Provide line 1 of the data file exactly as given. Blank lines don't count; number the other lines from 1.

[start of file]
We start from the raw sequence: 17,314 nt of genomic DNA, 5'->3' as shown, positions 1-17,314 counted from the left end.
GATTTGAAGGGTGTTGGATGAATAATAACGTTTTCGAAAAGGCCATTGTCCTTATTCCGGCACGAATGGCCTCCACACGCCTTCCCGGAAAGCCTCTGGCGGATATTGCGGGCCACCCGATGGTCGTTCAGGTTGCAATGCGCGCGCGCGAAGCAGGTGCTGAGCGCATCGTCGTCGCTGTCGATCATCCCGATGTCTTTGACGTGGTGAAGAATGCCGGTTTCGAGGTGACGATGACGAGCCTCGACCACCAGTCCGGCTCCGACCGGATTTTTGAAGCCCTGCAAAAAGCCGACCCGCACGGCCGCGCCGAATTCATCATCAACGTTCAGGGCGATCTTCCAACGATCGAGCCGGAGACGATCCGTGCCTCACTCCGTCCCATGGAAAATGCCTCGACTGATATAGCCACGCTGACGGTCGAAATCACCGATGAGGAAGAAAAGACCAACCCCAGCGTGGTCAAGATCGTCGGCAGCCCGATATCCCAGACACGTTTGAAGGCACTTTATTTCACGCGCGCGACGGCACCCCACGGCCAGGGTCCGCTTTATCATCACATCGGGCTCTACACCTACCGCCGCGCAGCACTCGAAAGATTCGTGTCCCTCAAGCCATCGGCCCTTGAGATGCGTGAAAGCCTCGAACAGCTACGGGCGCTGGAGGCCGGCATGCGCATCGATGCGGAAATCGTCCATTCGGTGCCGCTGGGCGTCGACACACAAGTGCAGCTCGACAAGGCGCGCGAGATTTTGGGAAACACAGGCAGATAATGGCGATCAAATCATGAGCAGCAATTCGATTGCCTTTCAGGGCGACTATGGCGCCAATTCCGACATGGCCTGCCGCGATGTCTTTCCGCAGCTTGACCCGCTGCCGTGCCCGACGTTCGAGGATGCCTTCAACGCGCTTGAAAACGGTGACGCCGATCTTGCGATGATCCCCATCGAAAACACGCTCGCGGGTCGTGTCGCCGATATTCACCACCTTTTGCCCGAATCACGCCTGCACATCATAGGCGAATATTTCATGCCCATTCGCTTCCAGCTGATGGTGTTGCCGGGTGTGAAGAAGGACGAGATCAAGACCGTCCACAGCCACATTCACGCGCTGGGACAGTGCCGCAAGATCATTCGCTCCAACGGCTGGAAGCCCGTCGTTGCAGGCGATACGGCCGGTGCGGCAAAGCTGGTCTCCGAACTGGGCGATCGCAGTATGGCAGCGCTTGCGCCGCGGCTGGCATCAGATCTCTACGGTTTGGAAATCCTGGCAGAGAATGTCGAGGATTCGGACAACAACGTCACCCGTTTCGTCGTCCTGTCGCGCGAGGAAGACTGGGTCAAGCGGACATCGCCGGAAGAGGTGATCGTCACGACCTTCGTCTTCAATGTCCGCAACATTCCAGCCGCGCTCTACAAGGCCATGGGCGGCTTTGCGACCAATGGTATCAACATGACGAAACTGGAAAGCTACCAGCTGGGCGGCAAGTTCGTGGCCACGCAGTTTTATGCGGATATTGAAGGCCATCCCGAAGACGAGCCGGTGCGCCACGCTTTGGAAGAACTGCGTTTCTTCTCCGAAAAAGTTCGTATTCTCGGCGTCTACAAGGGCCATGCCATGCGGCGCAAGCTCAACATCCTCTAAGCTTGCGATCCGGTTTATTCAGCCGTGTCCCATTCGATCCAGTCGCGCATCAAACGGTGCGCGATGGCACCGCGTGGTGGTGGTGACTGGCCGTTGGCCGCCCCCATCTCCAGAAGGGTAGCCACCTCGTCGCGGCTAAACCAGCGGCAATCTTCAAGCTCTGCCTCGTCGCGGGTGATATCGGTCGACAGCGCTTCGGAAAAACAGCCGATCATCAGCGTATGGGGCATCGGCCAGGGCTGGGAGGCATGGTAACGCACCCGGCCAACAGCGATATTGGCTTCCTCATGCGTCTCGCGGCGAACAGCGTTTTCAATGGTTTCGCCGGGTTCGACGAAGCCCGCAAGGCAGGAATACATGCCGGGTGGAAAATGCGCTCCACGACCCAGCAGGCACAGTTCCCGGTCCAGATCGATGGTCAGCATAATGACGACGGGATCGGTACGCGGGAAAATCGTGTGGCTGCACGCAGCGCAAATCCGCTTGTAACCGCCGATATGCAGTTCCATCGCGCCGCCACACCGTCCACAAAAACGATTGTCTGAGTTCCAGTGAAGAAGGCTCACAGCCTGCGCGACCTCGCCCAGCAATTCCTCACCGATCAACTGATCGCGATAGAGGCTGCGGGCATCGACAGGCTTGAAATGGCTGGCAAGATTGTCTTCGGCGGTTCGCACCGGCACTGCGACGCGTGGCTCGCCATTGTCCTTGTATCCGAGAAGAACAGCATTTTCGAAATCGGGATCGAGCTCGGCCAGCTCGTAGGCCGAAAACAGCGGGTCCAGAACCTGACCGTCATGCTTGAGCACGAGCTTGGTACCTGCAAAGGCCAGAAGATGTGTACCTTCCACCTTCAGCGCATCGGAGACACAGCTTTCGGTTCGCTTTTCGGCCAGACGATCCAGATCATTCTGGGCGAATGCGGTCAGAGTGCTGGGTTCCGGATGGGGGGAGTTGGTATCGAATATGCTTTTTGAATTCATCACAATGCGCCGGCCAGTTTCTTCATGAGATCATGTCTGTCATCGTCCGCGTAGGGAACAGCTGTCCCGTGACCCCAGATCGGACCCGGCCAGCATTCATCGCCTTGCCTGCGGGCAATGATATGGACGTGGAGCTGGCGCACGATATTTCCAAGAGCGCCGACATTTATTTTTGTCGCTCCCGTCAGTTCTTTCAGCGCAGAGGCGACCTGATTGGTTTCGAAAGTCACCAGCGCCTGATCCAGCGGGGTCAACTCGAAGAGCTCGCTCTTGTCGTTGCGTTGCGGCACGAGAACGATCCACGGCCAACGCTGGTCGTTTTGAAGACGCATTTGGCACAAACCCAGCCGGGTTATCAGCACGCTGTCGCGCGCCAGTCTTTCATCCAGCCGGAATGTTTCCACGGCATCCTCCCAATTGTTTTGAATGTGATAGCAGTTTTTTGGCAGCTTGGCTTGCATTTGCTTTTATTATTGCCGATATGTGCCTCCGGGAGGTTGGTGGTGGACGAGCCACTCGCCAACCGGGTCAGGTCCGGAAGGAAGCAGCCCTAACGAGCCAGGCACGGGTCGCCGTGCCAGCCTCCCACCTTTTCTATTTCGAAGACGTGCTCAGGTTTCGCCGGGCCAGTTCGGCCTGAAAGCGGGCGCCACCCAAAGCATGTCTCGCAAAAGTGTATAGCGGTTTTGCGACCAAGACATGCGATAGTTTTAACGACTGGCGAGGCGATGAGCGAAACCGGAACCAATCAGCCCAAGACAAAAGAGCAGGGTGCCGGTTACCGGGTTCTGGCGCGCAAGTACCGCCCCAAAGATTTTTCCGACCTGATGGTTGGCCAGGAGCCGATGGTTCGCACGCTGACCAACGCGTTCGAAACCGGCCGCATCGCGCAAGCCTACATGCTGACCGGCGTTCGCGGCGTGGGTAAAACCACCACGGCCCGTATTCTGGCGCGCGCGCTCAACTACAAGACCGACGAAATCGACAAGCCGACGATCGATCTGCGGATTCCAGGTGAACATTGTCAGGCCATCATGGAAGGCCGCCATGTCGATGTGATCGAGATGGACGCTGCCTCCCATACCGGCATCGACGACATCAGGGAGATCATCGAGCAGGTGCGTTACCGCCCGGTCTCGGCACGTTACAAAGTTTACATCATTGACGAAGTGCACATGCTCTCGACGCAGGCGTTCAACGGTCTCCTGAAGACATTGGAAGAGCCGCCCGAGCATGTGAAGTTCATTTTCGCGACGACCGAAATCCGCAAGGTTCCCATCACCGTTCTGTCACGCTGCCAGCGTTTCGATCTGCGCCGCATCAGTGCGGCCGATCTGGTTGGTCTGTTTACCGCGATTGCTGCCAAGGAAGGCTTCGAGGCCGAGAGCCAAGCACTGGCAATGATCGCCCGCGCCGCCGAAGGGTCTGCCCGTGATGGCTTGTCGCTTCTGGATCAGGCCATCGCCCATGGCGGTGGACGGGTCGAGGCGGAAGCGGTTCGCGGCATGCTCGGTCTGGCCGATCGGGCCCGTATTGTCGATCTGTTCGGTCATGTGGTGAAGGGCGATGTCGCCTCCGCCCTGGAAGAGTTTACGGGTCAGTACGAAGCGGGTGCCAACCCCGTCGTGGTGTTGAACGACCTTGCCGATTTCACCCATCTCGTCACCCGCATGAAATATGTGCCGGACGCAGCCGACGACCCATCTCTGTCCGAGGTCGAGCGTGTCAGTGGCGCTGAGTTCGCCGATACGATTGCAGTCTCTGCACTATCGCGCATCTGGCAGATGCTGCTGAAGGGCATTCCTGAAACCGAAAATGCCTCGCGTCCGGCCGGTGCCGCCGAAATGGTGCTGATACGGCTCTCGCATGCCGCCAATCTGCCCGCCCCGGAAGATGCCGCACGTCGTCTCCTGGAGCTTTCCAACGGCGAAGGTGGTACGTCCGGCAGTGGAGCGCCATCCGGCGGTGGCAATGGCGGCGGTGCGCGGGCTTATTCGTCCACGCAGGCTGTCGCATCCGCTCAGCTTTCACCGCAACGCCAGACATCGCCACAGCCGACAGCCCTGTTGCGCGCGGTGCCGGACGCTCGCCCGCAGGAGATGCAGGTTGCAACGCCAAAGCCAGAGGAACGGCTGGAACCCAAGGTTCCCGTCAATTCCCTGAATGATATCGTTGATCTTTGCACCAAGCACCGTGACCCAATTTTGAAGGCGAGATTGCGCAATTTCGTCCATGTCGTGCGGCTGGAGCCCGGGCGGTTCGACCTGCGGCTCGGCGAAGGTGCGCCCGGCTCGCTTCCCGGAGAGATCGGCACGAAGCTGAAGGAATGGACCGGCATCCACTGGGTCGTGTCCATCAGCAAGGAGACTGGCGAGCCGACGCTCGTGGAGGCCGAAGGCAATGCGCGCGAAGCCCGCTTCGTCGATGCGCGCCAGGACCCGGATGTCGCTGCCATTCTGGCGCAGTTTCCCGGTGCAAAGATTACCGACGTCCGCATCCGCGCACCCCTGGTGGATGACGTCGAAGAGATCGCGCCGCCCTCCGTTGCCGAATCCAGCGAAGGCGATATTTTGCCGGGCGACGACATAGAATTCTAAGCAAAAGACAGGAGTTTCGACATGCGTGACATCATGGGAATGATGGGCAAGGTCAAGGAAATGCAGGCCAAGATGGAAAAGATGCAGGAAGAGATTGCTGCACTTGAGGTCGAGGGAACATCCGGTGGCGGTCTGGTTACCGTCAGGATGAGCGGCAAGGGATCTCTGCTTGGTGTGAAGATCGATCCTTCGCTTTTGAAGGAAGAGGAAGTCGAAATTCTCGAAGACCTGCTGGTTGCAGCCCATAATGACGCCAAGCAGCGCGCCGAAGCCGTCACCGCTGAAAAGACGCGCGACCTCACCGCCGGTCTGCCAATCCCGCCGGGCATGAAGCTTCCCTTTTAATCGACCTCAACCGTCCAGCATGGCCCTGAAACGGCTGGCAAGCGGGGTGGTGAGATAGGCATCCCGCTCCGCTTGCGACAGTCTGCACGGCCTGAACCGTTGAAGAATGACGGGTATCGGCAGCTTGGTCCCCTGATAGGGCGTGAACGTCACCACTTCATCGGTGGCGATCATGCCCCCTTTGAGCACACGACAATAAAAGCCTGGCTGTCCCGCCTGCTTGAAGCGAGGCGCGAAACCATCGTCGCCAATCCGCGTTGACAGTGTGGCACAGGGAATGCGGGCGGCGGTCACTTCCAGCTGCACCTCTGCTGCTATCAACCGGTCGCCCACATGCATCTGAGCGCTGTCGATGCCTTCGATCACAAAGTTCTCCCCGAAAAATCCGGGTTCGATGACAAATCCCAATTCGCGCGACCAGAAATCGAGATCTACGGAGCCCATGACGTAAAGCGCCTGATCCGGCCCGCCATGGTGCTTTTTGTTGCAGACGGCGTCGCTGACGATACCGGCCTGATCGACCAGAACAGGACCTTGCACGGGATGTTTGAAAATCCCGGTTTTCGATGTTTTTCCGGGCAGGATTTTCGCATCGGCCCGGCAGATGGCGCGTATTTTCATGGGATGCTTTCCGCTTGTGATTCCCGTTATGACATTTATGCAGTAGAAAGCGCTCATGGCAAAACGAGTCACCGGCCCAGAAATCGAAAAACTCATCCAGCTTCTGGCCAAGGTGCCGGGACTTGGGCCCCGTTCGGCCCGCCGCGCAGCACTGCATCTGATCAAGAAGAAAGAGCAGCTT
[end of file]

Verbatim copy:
We start from the raw sequence: 17,314 nt of genomic DNA, 5'->3' as shown, positions 1-17,314 counted from the left end.